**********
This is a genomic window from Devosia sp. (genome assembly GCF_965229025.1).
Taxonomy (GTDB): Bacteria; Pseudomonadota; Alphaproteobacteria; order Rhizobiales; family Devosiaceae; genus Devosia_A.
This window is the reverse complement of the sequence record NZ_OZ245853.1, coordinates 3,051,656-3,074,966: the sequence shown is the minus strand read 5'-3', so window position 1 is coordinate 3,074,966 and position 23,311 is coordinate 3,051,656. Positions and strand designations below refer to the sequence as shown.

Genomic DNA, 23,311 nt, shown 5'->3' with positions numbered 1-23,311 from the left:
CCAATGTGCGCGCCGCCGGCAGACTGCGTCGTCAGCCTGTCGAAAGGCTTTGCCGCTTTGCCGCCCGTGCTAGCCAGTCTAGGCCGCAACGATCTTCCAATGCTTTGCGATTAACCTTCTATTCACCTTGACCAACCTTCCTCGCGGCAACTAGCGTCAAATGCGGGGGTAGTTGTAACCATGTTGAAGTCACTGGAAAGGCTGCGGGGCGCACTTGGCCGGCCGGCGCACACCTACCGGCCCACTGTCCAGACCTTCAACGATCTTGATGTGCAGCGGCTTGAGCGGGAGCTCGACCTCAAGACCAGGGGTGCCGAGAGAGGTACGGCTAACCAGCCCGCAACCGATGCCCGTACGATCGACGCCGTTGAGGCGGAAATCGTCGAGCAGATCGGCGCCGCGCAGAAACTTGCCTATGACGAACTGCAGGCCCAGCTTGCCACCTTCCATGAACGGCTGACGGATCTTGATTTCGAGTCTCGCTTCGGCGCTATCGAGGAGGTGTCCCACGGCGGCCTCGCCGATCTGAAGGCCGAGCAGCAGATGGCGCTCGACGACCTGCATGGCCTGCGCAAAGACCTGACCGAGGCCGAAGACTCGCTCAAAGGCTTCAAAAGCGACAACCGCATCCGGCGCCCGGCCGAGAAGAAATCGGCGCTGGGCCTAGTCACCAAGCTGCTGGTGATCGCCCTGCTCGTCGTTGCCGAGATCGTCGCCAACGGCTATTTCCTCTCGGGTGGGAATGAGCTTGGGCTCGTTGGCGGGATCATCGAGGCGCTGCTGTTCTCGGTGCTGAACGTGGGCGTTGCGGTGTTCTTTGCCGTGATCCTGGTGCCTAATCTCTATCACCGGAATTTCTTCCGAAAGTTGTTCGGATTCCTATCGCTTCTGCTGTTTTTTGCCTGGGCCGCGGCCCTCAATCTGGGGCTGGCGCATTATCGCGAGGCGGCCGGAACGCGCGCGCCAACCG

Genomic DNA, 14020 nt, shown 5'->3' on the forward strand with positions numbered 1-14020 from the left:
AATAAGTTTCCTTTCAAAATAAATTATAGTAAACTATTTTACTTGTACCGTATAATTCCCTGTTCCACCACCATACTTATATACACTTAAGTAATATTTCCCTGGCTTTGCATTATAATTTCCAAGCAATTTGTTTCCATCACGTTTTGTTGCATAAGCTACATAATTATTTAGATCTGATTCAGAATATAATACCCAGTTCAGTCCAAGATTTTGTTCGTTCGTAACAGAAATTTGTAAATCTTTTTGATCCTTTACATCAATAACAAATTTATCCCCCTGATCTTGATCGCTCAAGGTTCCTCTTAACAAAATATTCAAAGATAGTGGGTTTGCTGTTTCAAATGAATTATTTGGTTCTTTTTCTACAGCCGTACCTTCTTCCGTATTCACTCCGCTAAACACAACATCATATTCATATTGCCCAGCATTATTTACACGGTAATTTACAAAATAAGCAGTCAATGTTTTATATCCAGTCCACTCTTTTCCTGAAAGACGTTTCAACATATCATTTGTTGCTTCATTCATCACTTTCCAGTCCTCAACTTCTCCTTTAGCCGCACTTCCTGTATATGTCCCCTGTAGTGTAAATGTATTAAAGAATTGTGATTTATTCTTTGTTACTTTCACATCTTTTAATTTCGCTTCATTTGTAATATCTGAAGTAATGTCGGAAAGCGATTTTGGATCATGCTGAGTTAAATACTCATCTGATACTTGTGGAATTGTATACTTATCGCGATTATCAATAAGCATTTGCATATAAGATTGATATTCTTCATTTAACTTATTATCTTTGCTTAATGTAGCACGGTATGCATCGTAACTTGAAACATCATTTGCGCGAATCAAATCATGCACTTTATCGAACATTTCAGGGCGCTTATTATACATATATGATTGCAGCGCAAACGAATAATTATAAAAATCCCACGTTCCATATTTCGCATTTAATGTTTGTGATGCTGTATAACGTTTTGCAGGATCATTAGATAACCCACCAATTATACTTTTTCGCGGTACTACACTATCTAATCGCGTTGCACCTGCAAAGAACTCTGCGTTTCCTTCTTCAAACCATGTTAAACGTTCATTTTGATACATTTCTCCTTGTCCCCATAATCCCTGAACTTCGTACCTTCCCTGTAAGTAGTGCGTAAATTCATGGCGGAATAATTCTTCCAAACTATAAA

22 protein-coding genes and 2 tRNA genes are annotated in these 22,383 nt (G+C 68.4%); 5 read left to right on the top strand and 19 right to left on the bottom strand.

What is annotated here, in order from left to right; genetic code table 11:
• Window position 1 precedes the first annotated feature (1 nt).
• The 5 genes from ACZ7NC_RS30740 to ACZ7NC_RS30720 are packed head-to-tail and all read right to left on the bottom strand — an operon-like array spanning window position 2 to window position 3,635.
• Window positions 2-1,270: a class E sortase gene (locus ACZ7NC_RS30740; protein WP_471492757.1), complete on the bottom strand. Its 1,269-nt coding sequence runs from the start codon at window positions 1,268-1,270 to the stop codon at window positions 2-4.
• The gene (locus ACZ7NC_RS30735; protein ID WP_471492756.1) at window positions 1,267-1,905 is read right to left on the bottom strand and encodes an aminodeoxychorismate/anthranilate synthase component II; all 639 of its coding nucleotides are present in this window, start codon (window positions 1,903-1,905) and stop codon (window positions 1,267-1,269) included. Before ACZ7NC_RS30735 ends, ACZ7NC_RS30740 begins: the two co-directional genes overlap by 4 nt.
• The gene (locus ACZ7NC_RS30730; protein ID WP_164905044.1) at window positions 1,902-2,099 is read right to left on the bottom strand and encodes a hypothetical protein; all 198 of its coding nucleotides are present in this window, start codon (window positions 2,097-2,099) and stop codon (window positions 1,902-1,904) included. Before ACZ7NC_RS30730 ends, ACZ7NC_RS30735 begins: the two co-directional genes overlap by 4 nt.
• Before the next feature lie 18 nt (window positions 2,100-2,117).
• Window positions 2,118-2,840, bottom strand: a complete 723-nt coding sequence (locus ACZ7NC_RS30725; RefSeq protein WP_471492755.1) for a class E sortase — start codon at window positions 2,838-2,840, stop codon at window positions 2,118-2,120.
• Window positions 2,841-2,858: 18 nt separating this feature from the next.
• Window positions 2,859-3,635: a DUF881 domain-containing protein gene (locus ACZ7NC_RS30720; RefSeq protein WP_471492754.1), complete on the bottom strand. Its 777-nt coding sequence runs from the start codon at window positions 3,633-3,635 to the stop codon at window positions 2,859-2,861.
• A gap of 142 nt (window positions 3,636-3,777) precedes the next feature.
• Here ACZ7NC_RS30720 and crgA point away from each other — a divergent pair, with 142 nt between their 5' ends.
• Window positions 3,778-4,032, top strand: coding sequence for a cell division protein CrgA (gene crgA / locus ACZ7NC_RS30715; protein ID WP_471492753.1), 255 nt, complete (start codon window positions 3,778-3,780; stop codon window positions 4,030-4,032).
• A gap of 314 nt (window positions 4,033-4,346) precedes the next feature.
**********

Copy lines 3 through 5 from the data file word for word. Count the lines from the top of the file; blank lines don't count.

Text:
This window is the reverse complement of the sequence record NZ_OZ245853.1, coordinates 3,051,656-3,074,966: the sequence shown is the minus strand read 5'-3', so window position 1 is coordinate 3,074,966 and position 23,311 is coordinate 3,051,656. Positions and strand designations below refer to the sequence as shown.

Genomic DNA, 23,311 nt, shown 5'->3' with positions numbered 1-23,311 from the left:
CCAATGTGCGCGCCGCCGGCAGACTGCGTCGTCAGCCTGTCGAAAGGCTTTGCCGCTTTGCCGCCCGTGCTAGCCAGTCTAGGCCGCAACGATCTTCCAATGCTTTGCGATTAACCTTCTATTCACCTTGACCAACCTTCCTCGCGGCAACTAGCGTCAAATGCGGGGGTAGTTGTAACCATGTTGAAGTCACTGGAAAGGCTGCGGGGCGCACTTGGCCGGCCGGCGCACACCTACCGGCCCACTGTCCAGACCTTCAACGATCTTGATGTGCAGCGGCTTGAGCGGGAGCTCGACCTCAAGACCAGGGGTGCCGAGAGAGGTACGGCTAACCAGCCCGCAACCGATGCCCGTACGATCGACGCCGTTGAGGCGGAAATCGTCGAGCAGATCGGCGCCGCGCAGAAACTTGCCTATGACGAACTGCAGGCCCAGCTTGCCACCTTCCATGAACGGCTGACGGATCTTGATTTCGAGTCTCGCTTCGGCGCTATCGAGGAGGTGTCCCACGGCGGCCTCGCCGATCTGAAGGCCGAGCAGCAGATGGCGCTCGACGACCTGCATGGCCTGCGCAAAGACCTGACCGAGGCCGAAGACTCGCTCAAAGGCTTCAAAAGCGACAACCGCATCCGGCGCCCGGCCGAGAAGAAATCGGCGCTGGGCCTAGTCACCAAGCTGCTGGTGATCGCCCTGCTCGTCGTTGCCGAGATCGTCGCCAACGGCTATTTCCTCTCGGGTGGGAATGAGCTTGGGCTCGTTGGCGGGATCATCGAGGCGCTGCTGTTCTCGGTGCTGAACGTGGGCGTTGCGGTGTTCTTTGCCGTGATCCTGGTGCCTAATCTCTATCACCGGAATTTCTTCCGAAAGTTGTTCGGATTCCTATCGCTTCTGCTGTTTTTTGCCTGGGCCGCGGCCCTCAATCTGGGGCTGGCGCATTATCGCGAGGCGGCCGGAACGCGCGCGCCAACCG